Keto Diet vs. Vegan Diet: Is One Better for Weight Loss?

You do not have to spend a lot of time on social media to see a publication on weight loss.

It can be someone who promotes their new goal of weight loss. Another may regret that their diet is too restrictive so they can splurge on their favorite sandwich.

Weight loss is a multimillion dollar industry in the United States, and it is not surprising: today, more than 2 out of 3 adults are considered overweight or obese, according to the National Institute of Diabetes and Digestive and Kidney Diseases.

In addition, approximately 1 in 6 children and adolescents between the ages of 2 and 19 are considered obese.

Each year, health professionals and researchers seek reliable and scientifically supported strategies for successful weight loss. At the same time, extreme diets and weight loss plans, both absurd (the diet of cabbage soup) and the healthiest (the Mediterranean diet), are increasingly popular.

Two of these plans, the vegan diet and the ketogenic diet, are opposed to the opposite poles in terms of food strategy, but both are popular for their promise to lose weight. This is how they compare.

Keto vs. vegan diets

The ketogenic diet (keto) is a diet high in fat and low in carbohydrates. It highlights the sources rich in fats, such as dairy products and avocado, with moderate portions of protein and very few carbohydrates.

That leaves out lots of vegetables, fruits and grains. Sugar is also a no-go.

The vegan diet is a plan of food based on plants. Eliminates all foods that come from animal sources, but is rich in vegetables, fruits and whole grains.

Research shows that both plans can lead to weight loss. What it takes to get there, and the likelihood of you sustaining it, are factors that help determine if any of these diets can be successful in the long term.

How does the keto diet work?

The human body stores carbohydrates in the form of glycogen. That is the body’s preferred energy source. You have a constant supply of these energy reserves.

Your body will burn with the carbohydrates you eat and then turn to glycogen for energy. However, if you eliminate carbohydrates from your diet, your body will quickly deplete those reserves. When glycogen is lost, your body also loses the excess water that contains glycogen. Immediately, you will lose several pounds without this weight of water.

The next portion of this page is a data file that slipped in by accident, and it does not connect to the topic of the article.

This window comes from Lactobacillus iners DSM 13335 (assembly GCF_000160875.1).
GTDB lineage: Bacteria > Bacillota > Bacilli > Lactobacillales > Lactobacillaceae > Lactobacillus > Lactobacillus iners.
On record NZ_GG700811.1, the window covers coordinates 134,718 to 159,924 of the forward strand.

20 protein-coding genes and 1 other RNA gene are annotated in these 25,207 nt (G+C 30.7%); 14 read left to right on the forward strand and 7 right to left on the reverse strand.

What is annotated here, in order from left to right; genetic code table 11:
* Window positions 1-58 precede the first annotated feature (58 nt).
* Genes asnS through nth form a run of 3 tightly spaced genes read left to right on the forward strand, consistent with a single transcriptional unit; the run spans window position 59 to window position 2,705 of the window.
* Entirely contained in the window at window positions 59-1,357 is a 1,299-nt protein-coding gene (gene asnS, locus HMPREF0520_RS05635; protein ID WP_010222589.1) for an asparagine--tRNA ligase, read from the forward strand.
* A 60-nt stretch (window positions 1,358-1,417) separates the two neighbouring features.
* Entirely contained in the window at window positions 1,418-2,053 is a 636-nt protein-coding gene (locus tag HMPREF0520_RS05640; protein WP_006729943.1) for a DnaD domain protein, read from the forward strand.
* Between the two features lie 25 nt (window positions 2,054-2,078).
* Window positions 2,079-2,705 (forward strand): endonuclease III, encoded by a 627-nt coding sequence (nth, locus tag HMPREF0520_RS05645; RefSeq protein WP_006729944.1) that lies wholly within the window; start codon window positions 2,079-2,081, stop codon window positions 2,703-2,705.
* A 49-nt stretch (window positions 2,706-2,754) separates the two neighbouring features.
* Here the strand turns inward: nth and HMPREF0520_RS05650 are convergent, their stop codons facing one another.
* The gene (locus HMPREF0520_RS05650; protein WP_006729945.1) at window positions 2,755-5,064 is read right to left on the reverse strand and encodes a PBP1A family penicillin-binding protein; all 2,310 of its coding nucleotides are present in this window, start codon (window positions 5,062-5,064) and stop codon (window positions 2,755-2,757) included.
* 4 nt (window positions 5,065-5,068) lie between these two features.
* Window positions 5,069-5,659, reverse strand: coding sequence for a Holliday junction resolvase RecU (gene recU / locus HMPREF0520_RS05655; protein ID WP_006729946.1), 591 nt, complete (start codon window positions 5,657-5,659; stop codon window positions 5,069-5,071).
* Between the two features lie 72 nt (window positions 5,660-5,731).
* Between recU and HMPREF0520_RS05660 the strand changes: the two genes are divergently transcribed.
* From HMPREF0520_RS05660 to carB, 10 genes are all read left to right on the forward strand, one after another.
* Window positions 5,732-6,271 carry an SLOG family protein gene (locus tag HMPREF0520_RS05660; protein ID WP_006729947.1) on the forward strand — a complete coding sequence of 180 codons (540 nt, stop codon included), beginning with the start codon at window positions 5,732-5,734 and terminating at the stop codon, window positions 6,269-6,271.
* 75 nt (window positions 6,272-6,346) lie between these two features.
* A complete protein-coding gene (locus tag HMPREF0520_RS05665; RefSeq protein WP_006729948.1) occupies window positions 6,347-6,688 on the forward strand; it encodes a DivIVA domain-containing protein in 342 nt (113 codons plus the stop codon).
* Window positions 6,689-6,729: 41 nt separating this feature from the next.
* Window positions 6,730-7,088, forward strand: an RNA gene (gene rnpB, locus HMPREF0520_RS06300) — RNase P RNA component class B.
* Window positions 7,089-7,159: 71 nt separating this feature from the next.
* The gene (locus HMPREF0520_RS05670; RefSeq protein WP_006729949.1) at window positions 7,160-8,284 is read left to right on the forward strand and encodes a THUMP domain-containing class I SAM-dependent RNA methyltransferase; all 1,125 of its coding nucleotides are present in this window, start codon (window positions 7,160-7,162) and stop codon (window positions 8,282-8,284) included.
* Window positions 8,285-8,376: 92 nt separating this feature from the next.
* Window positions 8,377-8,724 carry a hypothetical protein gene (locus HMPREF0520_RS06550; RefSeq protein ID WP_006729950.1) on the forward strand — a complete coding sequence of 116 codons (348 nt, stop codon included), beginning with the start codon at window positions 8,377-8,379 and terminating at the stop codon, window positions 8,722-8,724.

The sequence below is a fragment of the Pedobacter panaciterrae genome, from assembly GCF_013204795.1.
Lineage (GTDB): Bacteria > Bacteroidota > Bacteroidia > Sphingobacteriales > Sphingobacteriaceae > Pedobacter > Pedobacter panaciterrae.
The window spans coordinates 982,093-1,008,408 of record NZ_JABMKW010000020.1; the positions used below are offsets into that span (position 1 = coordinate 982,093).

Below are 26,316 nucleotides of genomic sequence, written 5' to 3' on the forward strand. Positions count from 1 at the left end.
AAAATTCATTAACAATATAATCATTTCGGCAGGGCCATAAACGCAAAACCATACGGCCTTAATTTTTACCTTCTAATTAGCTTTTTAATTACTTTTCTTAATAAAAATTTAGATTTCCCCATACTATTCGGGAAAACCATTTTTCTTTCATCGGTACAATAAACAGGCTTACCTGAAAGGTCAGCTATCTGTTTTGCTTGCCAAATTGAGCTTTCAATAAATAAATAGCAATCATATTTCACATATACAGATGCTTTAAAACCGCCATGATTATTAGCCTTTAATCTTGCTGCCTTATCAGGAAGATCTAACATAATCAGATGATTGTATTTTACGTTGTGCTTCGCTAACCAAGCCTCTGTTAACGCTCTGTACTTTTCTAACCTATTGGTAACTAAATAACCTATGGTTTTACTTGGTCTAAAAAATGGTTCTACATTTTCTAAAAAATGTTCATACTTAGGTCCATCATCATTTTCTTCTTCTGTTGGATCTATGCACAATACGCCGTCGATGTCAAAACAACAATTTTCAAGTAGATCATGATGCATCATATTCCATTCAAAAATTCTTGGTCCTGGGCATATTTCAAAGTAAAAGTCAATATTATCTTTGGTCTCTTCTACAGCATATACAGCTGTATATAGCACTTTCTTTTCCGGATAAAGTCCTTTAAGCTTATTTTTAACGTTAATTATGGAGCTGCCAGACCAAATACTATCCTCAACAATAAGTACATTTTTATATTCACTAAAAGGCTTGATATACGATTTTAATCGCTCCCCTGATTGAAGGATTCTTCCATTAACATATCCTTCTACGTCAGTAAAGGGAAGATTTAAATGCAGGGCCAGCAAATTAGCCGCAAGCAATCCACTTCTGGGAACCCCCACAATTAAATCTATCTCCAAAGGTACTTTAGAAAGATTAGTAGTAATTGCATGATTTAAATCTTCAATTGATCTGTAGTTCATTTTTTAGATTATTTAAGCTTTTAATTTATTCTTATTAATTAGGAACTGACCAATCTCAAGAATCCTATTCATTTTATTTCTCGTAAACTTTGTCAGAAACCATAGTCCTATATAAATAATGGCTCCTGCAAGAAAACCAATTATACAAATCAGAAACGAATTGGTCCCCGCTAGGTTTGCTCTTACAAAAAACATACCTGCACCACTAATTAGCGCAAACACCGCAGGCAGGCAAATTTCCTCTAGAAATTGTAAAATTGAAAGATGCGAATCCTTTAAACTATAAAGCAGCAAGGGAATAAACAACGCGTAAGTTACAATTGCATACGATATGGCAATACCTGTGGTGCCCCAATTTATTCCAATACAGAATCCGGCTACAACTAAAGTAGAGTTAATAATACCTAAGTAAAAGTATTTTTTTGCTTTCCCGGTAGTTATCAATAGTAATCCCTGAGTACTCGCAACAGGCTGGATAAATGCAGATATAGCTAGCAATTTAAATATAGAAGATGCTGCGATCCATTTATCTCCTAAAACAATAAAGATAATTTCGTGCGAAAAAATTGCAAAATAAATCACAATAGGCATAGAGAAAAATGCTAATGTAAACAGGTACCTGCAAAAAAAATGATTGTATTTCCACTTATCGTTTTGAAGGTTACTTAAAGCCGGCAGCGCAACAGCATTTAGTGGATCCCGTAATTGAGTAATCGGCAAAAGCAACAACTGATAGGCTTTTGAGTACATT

In a few days, your body will enter a metabolic state called ketosis. In ketosis, your body uses fat reserves for energy, as it has no carbohydrates or glycogen.

The high amount of fat consumed in this diet also helps minimize cravings. You may feel fuller for longer, which reduces the amount of food you eat in a day. Some people in keto turn to intermittent fasting to maintain weight loss.

How does the vegan diet work?

For vegan dieters, a herbal plan is “often low in fat, protein and calories in general, so people often feel they can eat all day and still lose weight,” he said. Danielle Aberman, a dietitian specializing in working with people. with migraines, as well as those who have difficulty losing weight and keeping it off.

In fact, research shows that vegans tend to be thinner and are more likely to have a lower body mass index (BMI) than non-virgins. They are also likely to have lower cholesterol levels.

Due to the nature of the foods consumed by vegans, plant consumers also tend to consume a greater variety of vitamins, minerals and other nutrients than omnivores. They also have a lower average calorie intake than non-revenge ones.

A look at the science of keto and vegan diets

In one study, vegans lost 9.3 pounds more than people who did not follow a plant-based diet in the course of a year. The study did not require participants to reduce their calorie intake or exercise regularly.

In studies of existing mice, a keto diet has shown some improvement in weight loss. It has also shown promising results in the reduction of diseases related to obesity such as type 2 diabetes.

A large amount of keto research has been done on rats and mice only. Human studies are few and far between, but more is being done, largely thanks to the growing popularity of the keto diet.

A 2009 study, however, found that most individuals on a low-carbohydrate diet were no longer in ketosis after six months.

A 2017 study found that most keto-fed rats see weight loss in the first weeks of the diet, but during the 22-week study, the weight loss did not hold.

One reason for this could be that many dieters with keto return to their proven and true food preferences after a period of time, despite initial success. This could be because the results of weight loss have stalled or the strict keto plan was too difficult to follow.

The research also suggests that dieters with keto lose a greater percentage of lean body mass: muscles that burn calories and help keep the metabolism running. This can affect your weight loss capabilities in the future.